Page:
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    If the forestry departments were allowed to do their job and keep the politics out of it there would have been logging all along.:)
     
    old-iron-habit and camptramp like this.
  17. lantraxco

    lantraxco Senior Member

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    Proof you can't have it both ways, if you're going to leave it all "natural" and not harvest it, thin it, clean up bug kill or fire salvage, then you have to stand back and let it burn, because that's nature trying to sterilize the ground and start fresh. Use it or let it burn, one or the other.
     
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  18. check

    check Senior Member

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    Nature isn't an entity who has a will of her own. It just is what it is. Nature is NOT always her own best friend, the Fire of 1910 is testament to that. Nature didn't "want" the rivers to flow muddy for years afterwards.
    Trees grow too close together, robbing each other of moisture and making the entire forest susceptible to Pine Beetles and fire.

    Trees do not have a higher IQ than people. The religion of modern environmental organizations is based on nonsense.
     
  19. lantraxco

    lantraxco Senior Member

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    Motivation is irrelevant. You're thinking on too short a time scale in any case. No nature is not intelligent, but given enough time and lack of intervention, everything gets renewed, no matter how messy the process.

    Don't get the idea I'm in favor of the let it rot, let it burn idiots, I'm just stating that the current lack of common sense management ain't working. Especially when you replant with a single species that is not particularly resistant to either bugs or fire, and then refuse to allow harvest or needed surgical intervention.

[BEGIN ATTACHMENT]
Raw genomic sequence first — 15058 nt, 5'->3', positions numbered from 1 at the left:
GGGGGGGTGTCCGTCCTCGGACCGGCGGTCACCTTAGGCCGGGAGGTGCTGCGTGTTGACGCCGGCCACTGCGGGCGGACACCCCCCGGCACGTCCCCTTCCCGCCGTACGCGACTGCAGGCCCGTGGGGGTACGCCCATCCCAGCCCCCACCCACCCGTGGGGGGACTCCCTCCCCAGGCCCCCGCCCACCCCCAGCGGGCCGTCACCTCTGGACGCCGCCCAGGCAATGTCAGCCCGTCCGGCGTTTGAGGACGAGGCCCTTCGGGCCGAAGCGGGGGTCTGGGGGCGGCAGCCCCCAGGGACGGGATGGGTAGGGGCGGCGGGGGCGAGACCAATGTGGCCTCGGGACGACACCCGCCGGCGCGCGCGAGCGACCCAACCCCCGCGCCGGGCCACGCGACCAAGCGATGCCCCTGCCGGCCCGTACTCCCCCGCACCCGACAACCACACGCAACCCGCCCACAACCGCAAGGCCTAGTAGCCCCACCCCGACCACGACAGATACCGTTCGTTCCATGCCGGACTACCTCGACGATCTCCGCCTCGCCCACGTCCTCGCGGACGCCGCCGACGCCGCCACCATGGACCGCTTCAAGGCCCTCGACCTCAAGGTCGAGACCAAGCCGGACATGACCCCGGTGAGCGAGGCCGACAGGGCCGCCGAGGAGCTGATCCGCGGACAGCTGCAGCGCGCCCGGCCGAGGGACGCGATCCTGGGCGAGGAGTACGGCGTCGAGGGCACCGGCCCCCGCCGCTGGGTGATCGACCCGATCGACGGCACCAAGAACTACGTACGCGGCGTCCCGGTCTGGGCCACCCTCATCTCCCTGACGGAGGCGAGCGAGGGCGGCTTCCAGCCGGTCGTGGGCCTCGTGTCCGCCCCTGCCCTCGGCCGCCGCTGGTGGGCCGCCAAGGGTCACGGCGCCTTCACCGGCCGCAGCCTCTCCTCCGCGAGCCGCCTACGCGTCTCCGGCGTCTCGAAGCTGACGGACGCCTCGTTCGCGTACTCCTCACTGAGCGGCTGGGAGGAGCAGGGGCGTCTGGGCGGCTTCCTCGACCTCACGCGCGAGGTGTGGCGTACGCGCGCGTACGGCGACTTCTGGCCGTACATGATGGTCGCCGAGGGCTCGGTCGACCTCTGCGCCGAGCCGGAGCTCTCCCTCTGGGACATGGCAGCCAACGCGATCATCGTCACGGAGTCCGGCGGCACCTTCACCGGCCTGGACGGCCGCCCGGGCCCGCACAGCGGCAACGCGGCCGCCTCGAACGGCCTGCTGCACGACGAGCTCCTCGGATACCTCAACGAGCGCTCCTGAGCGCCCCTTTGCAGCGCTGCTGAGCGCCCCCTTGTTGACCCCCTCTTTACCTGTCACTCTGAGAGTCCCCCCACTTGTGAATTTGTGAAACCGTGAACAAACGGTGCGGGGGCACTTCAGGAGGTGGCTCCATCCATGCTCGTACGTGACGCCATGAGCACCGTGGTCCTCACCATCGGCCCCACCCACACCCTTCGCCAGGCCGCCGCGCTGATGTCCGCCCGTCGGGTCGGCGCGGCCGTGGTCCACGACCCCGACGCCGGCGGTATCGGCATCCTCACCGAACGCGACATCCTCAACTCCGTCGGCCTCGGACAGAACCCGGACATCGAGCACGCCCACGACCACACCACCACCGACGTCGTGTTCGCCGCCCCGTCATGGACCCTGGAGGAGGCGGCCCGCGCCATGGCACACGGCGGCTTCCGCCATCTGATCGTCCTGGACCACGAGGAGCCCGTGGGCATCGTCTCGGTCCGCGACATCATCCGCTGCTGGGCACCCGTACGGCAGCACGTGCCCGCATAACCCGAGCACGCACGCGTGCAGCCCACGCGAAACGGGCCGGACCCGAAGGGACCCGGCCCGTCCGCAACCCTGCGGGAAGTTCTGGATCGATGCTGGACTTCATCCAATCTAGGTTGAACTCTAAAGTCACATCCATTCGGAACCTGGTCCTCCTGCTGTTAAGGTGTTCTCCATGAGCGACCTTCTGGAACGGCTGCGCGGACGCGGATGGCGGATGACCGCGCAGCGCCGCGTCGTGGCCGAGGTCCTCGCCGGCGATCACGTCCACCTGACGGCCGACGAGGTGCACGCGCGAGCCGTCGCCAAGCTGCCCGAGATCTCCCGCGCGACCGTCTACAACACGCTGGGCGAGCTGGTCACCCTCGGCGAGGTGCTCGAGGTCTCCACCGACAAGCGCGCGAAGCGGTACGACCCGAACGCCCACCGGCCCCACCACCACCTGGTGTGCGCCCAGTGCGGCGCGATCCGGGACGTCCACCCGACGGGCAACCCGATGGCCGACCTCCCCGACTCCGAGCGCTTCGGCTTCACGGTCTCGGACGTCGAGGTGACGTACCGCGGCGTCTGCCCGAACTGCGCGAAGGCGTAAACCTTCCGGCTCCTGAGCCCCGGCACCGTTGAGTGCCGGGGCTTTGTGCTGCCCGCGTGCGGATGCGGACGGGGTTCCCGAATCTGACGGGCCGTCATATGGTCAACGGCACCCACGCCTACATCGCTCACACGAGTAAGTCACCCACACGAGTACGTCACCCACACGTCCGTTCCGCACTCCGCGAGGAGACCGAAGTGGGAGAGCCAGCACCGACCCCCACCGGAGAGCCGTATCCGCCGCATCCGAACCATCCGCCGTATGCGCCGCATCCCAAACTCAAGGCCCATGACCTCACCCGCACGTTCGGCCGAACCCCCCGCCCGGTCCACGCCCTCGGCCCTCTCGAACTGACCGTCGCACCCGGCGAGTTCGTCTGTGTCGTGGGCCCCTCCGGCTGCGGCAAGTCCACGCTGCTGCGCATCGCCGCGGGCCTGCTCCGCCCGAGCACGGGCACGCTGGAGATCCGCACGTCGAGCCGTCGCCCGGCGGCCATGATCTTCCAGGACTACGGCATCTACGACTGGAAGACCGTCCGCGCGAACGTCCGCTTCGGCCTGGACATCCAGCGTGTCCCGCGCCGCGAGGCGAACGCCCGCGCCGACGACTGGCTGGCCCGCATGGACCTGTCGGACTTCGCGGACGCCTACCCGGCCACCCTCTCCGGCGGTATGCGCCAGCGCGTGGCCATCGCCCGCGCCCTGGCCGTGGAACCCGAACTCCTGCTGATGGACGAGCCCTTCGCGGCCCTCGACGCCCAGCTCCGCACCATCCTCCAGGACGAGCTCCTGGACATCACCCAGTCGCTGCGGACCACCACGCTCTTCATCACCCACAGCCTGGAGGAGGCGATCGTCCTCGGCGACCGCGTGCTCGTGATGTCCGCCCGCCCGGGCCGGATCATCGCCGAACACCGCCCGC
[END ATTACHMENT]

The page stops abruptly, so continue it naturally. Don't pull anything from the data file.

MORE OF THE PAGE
camptramp, dirty4fun and check like this.
  20. Sidney43

    Sidney43 Well-Known Member

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    It is the same story everywhere. I live in SW Idaho now and a year ago they had a huge burn, mostly in brush and grass. The argument here was from the ranchers who have long grazed cattle on BLM (Federal) lands for a fee. The environmentalists have argued for a reduction in the grazing and the ranchers counter with the fact that it help keep down the fuel load. Neither side is entirely right, but the same issues discussed in previous posts applies in this area and further north in Idaho where there is timber and logging.
    The BLM and Forest Service here argues that closing the abandoned logging roads limits access to the public that is too often careless with fire. The other side of the argument is that when there is a fire, access is now a problem. I talked to my brother yesterday who lives in N. California. The joke there is that when a fire starts the Forest Service will soon manage it from a small fire to a big one and justify more equipment and budget.
    I don't know what the answer is, but I do know that there were huge fires in the past and a lot depends on weather conditions and location when a fire occurs. Some are easily contained and some just blow up and you can't do much but get out of the way.